Tuesday, September 29, 2015

Tuesday Tech Tip: Getting Started with Digital Storytelling & Project-based Learning

As a participating district in the Colorado Digital Storytelling Project, we are starting to think about ways to include digital storytelling projects into our classrooms and curriculum.  For us, that's mostly happening at the 4th grade level as we've tied specific project ideas to our Colorado history curriculum, but we have other grade levels across the state (and in our district) who are bringing the power of student creativity and voice into the mix.

At the heart of this, though, is really a focus on how to start looking at project-based learning or PBL.  If PBL is something foreign to you, the video below from the Buck Institute for Education (BIE) is a good overview .

A good project will focus on critical thinking, collaboration, and communication, so as a teacher, it's a good idea to think about what kinds of questions you want your students to answer related to the standards you're addressing, how they will collaborate together and with you, what type of video project will best communicate ideas most effectively, and how you will pace the interim steps and assess the final product.  If you need some starter ideas, we have created some projects to help you think about how to incorporate, pace, and assess video-based projects into your classroom:  https://app.schoology.com/group/241618906/materials#/group/241618906/materials?f=6091296.  If you would like to take a look at an essential project design checklist, the Buck Institute has a good version to use as you're getting started:  http://bie.org/object/document/pbl_essential_elements_checklist.

Here are some quick tips for getting started with students on digital storytelling projects:
  1. Start with "why".  Be clear about your instructional goals.  Why are students doing this project?  Why a video?  Why is knowledge they are building and connecting important?
  2. Address the" how."  When in the planning stages for any project, you'll want to think about how you will help guide students through the different steps involved in the project.  Perhaps providing a check-list would work well, or maybe students will be accountable to each other as a team.  How will the final project be assessed?  Will students be doing a peer evaluation as well?  Give students as much guidance about what the goals are, what the process will look like, and how they will be graded.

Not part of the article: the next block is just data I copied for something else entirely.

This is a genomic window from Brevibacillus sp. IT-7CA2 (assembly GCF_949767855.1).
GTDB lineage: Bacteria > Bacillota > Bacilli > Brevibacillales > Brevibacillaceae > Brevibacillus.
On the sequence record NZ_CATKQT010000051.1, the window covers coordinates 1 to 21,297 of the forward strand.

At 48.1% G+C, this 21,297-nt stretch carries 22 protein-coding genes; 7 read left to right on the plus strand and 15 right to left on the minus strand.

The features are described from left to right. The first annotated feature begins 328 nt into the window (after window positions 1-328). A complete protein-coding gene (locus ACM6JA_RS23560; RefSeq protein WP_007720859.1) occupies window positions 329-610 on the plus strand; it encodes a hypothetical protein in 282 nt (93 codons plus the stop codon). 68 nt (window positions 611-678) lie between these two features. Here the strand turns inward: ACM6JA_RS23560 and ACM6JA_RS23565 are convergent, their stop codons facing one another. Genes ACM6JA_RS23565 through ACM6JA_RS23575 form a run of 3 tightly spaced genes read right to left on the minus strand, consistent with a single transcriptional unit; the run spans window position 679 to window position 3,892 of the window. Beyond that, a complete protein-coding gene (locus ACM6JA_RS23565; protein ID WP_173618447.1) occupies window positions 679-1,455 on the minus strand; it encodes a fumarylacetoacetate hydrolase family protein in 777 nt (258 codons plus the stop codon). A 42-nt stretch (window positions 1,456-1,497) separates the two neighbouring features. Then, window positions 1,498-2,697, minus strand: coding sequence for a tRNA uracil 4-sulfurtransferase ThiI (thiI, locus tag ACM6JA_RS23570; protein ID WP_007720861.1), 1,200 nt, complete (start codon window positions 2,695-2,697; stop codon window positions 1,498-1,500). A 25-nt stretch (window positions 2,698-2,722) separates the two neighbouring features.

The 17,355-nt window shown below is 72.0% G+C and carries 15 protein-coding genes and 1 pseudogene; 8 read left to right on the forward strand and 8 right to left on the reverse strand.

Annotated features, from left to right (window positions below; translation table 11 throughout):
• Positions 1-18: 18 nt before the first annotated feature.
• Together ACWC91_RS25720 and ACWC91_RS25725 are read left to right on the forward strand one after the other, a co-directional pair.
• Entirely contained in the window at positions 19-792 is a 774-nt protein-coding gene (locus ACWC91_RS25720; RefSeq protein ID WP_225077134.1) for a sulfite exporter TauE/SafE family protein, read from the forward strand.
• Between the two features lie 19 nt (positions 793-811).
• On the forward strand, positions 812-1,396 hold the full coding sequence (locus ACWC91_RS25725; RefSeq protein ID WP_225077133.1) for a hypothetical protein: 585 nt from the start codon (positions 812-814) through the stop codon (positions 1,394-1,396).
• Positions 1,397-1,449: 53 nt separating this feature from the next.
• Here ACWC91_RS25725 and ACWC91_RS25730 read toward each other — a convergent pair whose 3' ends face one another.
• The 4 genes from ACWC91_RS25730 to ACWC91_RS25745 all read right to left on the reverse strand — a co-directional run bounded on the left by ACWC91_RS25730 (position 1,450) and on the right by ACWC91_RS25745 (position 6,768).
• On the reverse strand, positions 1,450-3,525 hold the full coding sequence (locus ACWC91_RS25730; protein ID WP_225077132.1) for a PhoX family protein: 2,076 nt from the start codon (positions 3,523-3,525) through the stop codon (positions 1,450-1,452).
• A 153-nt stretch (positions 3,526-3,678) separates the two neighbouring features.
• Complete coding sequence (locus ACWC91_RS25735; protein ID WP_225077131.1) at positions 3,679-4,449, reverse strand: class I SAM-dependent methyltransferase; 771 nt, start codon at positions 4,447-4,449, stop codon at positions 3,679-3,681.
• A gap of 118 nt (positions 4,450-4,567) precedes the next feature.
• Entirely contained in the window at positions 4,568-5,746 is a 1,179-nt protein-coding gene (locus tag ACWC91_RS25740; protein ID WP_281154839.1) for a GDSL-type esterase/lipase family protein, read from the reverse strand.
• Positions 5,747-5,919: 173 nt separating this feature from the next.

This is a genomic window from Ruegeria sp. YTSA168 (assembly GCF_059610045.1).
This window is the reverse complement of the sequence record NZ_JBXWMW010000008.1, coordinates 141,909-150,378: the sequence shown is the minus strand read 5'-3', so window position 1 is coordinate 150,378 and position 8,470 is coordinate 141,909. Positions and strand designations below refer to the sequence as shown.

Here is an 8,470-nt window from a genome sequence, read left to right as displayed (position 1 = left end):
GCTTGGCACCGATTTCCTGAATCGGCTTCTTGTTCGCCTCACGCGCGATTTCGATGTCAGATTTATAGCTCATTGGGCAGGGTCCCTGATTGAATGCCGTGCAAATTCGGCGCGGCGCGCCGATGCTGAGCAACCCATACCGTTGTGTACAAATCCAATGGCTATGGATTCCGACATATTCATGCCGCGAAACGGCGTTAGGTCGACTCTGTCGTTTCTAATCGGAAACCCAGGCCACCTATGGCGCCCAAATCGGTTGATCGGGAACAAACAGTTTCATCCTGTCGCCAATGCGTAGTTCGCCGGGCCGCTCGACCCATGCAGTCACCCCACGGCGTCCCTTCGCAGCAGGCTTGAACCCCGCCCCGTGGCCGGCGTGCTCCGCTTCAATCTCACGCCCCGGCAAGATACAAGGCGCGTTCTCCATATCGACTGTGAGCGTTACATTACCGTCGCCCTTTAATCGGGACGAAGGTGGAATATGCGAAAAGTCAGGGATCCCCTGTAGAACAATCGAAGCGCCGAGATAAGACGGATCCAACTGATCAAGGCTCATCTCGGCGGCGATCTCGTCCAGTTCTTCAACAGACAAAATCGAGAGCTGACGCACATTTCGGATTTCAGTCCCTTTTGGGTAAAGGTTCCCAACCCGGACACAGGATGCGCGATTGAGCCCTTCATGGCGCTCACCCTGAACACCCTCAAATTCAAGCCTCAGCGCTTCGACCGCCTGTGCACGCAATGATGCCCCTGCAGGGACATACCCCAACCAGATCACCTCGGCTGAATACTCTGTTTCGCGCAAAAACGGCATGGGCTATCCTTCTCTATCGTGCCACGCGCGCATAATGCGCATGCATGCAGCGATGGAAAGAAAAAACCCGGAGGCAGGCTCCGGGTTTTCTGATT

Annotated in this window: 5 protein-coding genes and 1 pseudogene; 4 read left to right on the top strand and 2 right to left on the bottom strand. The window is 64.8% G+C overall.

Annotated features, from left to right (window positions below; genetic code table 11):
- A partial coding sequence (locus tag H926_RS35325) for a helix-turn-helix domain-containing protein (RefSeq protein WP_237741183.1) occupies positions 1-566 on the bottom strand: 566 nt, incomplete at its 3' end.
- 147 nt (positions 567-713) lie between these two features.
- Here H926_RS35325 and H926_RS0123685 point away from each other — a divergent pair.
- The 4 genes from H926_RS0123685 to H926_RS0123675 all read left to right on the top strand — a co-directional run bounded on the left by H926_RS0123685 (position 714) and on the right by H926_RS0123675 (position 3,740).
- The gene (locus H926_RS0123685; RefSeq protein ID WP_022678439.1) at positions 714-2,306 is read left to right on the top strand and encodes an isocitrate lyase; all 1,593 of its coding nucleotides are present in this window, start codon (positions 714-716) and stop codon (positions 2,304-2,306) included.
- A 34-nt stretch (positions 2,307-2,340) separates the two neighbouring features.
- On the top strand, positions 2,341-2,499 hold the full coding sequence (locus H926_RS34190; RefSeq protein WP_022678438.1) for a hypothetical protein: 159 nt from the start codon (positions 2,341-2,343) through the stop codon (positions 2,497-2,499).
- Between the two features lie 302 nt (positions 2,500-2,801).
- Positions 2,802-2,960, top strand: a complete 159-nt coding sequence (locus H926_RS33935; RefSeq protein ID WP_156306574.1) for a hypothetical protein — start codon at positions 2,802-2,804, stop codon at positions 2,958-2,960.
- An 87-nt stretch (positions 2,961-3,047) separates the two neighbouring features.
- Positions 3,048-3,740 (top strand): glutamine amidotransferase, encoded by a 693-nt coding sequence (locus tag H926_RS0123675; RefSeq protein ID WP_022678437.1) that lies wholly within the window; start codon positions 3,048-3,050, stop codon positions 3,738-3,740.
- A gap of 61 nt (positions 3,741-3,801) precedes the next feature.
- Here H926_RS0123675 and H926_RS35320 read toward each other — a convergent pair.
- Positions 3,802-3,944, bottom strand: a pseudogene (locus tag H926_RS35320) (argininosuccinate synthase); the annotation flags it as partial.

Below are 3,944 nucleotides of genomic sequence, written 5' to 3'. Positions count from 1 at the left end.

3. Think about the "what."
    1. The script comes first.  We'd suggest that no video projects start until after the script has been finalized as this will help students focus on the most important part:  the story.  Putting those finalized ideas into a storyboard will help students figure out what kinds of images are needed, where they may need to make shifts in their narration, and where to include other types of media.  The image below is a template that could be used for storyboarding.
      Storyboard Template in Google Drawings
    2. Provide a spot to host all student videos.  If you're using the Premium version of WeVideo, create a project first in WeVideo as the teacher and then share the link for that project with your students (these can be collaborative projects or individual projects).  That will ensure that all videos made by your students for this project are collected together and viewable by others in the class.  This also lets you view projects as they're being worked on (you can provide comments as well), and it lets you add media files into the Project Media folder for students to use if you don't want them searching for their own images.  (If you're not using the premium version of WeVideo, you won't have the same collaboration options but students could save finished products into a shared Google folder).
      Choose collaborative or individualized project types here.
    3. Have students focus on narration in the project first.  It's often tempting to start by inserting images, but it's probably a better idea to add any voiceover or narration first.  That will allow students to make sure that the script sounds the way it should (and it allows them to edit it down, if needed).  Students can then add in "markers" for themselves on where images should be placed in the video project.  It will also help them figure out what images are needed, if they haven't gathered enough.
      Tip: use markers to guide placement of images
    4. Provide a way for students to view each other's final products and give feedback.   Videos can be viewed in the project folder in editing mode, but if you want to see a more polished version, have students "publish" their videos.  In the premium version, these will remain privately published within the project itself.  However, if you want  to download them to place elsewhere, you can download the .mp4 version and host it in Schoology, either in a media album or a discussion board, which will provide a gallery for students to view and comment on each other's projects.
As we work on integrating digital literacy into our curriculum though projects like digital storytelling, we'll be providing some creative ways for kids to critically think, collaborate together, and communicate what they've learned.  We're looking forward to seeing what our students create!

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